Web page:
Ninox connivens

The Newstead district is home to a number of pairs of Barking Owls Ninox connivens.

I was very fortunate to be able to visit a local site yesterday where one pair has taken up residence. We have three Ninox owls locally – the largest is the Powerful Owl and smallest the Southern Boobook. The Barking Owl is intermediate in size but its habits are more akin to the Powerful Owl, feeding on mid-sized mammals such as Sugar Gliders and rabbits. They have been locally reported on a regular basis in recent times, possibly the result of folks being more alert to their presence, especially their signature woof-woof calls.

The birds usually perch close together during daylight hours, choosing dark canopied trees, often along drainage lines. Roost sites are easily recognised by the collection of whitewash and ejected pellets, containing the minced up remains of their victims.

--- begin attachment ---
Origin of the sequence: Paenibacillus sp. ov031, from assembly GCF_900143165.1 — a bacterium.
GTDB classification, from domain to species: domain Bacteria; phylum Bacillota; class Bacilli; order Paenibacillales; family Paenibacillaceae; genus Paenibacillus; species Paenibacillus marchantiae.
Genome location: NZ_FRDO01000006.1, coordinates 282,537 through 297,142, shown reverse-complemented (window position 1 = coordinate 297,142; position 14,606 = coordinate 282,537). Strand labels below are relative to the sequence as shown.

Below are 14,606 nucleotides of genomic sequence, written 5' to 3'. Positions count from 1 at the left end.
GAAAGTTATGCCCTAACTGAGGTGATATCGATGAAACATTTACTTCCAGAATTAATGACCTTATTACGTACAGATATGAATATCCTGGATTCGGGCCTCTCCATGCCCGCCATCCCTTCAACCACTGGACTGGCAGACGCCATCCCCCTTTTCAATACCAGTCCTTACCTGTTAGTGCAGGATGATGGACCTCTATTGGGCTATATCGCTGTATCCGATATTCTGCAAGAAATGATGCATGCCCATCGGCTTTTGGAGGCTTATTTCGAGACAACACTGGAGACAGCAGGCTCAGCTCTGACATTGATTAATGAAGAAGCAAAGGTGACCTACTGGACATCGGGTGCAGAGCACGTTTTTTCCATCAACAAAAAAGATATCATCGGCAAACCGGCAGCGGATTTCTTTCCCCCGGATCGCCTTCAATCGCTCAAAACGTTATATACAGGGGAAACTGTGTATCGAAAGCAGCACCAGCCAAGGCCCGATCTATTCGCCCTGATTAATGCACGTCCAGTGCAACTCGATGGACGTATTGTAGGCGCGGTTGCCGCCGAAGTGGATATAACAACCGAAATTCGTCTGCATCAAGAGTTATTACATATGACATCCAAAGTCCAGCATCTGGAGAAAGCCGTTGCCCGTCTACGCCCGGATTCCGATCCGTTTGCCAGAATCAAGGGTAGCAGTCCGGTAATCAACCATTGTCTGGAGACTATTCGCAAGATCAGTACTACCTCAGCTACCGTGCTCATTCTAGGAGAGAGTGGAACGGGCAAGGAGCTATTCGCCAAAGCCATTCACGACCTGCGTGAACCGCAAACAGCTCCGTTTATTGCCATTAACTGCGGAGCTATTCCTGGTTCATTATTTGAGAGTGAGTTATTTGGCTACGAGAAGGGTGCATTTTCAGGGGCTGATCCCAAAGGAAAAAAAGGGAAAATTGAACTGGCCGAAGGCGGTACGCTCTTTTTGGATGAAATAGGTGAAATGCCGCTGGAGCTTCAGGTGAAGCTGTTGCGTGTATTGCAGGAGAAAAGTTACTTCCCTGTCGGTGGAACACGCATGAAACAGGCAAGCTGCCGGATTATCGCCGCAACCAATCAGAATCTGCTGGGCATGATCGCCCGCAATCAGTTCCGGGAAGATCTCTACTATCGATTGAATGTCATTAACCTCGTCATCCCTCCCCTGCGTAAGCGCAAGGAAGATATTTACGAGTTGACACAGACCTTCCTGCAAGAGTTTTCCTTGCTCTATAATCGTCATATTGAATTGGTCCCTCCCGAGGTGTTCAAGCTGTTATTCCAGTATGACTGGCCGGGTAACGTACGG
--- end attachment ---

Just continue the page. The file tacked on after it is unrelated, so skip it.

Barking Owl, Newstead area, 27th December 2020

Barking Owl pellet – a mixture of beetle exoskeleton, bones and fur

Excreta (whitewash) under the roost site

Barking Owl in River Red-gum



3 responses to “Ninox connivens

  1. We hear one every now and then in the forest near us in Castlemaine.

  2. Thank you yet again Geoff. Wonderful photos.

  3. johnalexcarruthers

    Natural Gothic, @Geoff. Owls are such wonderful animals. And anything (indigenous) that hunts rabbits is a friend of mine. Inimicus inimici mei amicus meus est.

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